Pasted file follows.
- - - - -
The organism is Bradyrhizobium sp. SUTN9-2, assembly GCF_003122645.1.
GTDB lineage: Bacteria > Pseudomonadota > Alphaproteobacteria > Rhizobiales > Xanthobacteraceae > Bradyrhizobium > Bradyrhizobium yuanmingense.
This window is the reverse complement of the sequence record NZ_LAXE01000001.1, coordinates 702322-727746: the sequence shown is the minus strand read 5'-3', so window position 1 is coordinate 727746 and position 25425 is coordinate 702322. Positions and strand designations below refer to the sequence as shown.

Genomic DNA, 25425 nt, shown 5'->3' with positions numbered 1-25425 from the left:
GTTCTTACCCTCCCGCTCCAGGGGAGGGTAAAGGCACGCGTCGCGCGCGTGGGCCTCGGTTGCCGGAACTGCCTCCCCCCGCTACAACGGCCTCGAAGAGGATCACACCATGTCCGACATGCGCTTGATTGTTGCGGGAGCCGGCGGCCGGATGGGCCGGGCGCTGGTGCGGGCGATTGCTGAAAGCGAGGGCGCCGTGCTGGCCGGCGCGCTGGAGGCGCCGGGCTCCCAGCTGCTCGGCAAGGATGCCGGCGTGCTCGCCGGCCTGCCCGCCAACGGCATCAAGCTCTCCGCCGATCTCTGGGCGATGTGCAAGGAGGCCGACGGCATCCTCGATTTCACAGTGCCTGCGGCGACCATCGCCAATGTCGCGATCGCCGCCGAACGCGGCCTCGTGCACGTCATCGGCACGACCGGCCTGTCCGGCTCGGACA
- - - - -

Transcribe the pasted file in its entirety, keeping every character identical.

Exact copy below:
The organism is Bradyrhizobium sp. SUTN9-2, assembly GCF_003122645.1.
GTDB lineage: Bacteria > Pseudomonadota > Alphaproteobacteria > Rhizobiales > Xanthobacteraceae > Bradyrhizobium > Bradyrhizobium yuanmingense.
This window is the reverse complement of the sequence record NZ_LAXE01000001.1, coordinates 702322-727746: the sequence shown is the minus strand read 5'-3', so window position 1 is coordinate 727746 and position 25425 is coordinate 702322. Positions and strand designations below refer to the sequence as shown.

Genomic DNA, 25425 nt, shown 5'->3' with positions numbered 1-25425 from the left:
GTTCTTACCCTCCCGCTCCAGGGGAGGGTAAAGGCACGCGTCGCGCGCGTGGGCCTCGGTTGCCGGAACTGCCTCCCCCCGCTACAACGGCCTCGAAGAGGATCACACCATGTCCGACATGCGCTTGATTGTTGCGGGAGCCGGCGGCCGGATGGGCCGGGCGCTGGTGCGGGCGATTGCTGAAAGCGAGGGCGCCGTGCTGGCCGGCGCGCTGGAGGCGCCGGGCTCCCAGCTGCTCGGCAAGGATGCCGGCGTGCTCGCCGGCCTGCCCGCCAACGGCATCAAGCTCTCCGCCGATCTCTGGGCGATGTGCAAGGAGGCCGACGGCATCCTCGATTTCACAGTGCCTGCGGCGACCATCGCCAATGTCGCGATCGCCGCCGAACGCGGCCTCGTGCACGTCATCGGCACGACCGGCCTGTCCGGCTCGGACA